In this tutorial, we are going to explore how to install go on Ubuntu 22.04 Golang is an open-source programming language that is easy to learn and use. It is built-in concurrency and has a robust standard library. It is reliable, builds fast, and efficient software that scales fast. Its concurrency mechanisms make it easy to write programs that get the most out of multicore and networked machines, while its novel-type systems enable flexible and modular program constructions. Go compiles quickly to machine code and has the convenience of garbage collection and the power of run-time reflection. In this guide, we are going to learn how to install golang 1.19beta on Ubuntu 22.04. Go 1.19beta1 is not yet released. There is so much work in progress with all the documentation.

  • molecule test: failed to connect to bus in systemd container - openQA bites

    Ansible Molecule is a project to help you test your ansible roles. I’m using molecule for automatically testing the ansible roles of geekoops.

  • How To Install MongoDB on AlmaLinux 9 - idroot

    In this tutorial, we will show you how to install MongoDB on AlmaLinux 9. For those of you who didn’t know, MongoDB is a high-performance, highly scalable document-oriented NoSQL database. Unlike in SQL databases where data is stored in rows and columns inside tables, in MongoDB, data is structured in JSON-like format inside records which are referred to as documents. The open-source attribute of MongoDB as a database software makes it an ideal candidate for almost any database-related project. This article assumes you have at least basic knowledge of Linux, know how to use the shell, and most importantly, you host your site on your own VPS. The installation is quite simple and assumes you are running in the root account, if not you may need to add ‘sudo‘ to the commands to get root privileges. I will show you the step-by-step installation of the MongoDB NoSQL database on AlmaLinux 9. You can follow the same instructions for CentOS and Rocky Linux.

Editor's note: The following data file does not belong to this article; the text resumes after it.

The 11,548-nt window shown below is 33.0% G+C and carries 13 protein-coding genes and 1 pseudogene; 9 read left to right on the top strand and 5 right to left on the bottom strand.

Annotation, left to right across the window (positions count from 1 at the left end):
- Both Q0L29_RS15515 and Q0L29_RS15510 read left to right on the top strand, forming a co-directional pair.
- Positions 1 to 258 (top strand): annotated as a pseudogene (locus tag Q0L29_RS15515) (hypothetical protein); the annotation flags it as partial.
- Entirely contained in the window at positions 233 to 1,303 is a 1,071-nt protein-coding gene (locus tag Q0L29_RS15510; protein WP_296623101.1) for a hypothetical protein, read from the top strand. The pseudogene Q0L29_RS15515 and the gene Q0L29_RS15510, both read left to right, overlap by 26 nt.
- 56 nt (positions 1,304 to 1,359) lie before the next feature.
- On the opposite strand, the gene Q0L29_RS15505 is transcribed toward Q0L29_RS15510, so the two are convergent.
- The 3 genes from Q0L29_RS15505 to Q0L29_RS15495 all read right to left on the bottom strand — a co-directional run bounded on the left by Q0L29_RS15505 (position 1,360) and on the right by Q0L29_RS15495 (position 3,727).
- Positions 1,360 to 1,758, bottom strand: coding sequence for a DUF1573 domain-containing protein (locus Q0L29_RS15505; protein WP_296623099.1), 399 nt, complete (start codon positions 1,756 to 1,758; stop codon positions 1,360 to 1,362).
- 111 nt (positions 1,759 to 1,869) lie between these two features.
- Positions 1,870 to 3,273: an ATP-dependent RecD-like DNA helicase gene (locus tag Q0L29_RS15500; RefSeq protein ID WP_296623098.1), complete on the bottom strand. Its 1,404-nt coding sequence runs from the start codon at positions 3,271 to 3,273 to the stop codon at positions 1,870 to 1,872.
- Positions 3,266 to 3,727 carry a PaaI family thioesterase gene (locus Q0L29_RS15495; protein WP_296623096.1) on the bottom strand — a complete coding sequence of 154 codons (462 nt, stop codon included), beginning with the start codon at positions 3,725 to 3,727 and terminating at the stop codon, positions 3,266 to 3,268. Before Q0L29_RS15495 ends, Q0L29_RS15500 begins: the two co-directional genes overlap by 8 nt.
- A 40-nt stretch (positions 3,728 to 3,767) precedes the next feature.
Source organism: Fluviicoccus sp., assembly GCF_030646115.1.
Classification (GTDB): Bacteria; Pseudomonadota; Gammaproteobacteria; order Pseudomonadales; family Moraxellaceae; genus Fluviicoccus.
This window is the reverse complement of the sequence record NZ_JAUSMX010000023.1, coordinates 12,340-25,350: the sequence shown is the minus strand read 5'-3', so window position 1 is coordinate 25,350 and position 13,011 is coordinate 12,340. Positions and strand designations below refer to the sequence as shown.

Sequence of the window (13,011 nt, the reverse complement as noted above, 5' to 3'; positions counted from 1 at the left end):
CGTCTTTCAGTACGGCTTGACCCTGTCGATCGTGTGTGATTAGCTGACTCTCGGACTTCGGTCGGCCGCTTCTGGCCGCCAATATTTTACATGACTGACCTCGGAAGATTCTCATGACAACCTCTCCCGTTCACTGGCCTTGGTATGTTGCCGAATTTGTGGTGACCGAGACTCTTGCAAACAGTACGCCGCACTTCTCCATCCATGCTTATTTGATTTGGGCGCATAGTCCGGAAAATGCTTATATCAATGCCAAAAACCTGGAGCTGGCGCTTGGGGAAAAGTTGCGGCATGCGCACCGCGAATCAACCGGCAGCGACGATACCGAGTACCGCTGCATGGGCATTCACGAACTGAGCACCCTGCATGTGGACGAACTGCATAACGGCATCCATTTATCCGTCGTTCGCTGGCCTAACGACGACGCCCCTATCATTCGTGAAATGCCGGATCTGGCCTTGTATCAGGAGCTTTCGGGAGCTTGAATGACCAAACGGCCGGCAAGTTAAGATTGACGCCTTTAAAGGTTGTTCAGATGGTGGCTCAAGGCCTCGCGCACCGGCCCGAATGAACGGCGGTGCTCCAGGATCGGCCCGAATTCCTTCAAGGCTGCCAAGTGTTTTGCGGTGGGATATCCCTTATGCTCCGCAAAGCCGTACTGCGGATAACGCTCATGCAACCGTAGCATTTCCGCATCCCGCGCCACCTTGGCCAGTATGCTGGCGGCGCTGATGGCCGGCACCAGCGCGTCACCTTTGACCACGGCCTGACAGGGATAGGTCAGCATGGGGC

• An introduction (and how-to) to Plugin Loader for the Steam Deck. - Invidious
  • Self-host a Ghost Blog With Traefik

    Ghost is a very popular open-source content management system. Started as an alternative to WordPress and it went on to become an alternative to Substack by focusing on membership and newsletter. The creators of Ghost offer managed Pro hosting but it may not fit everyone's budget. Alternatively, you can self-host it on your own cloud servers. On Linux handbook, we already have a guide on deploying Ghost with Docker in a reverse proxy setup. Instead of Ngnix reverse proxy, you can also use another software called Traefik with Docker. It is a popular open-source cloud-native application proxy, API Gateway, Edge-router, and more. I use Traefik to secure my websites using an SSL certificate obtained from Let's Encrypt. Once deployed, Traefik can automatically manage your certificates and their renewals. In this tutorial, I'll share the necessary steps for deploying a Ghost blog with Docker and Traefik.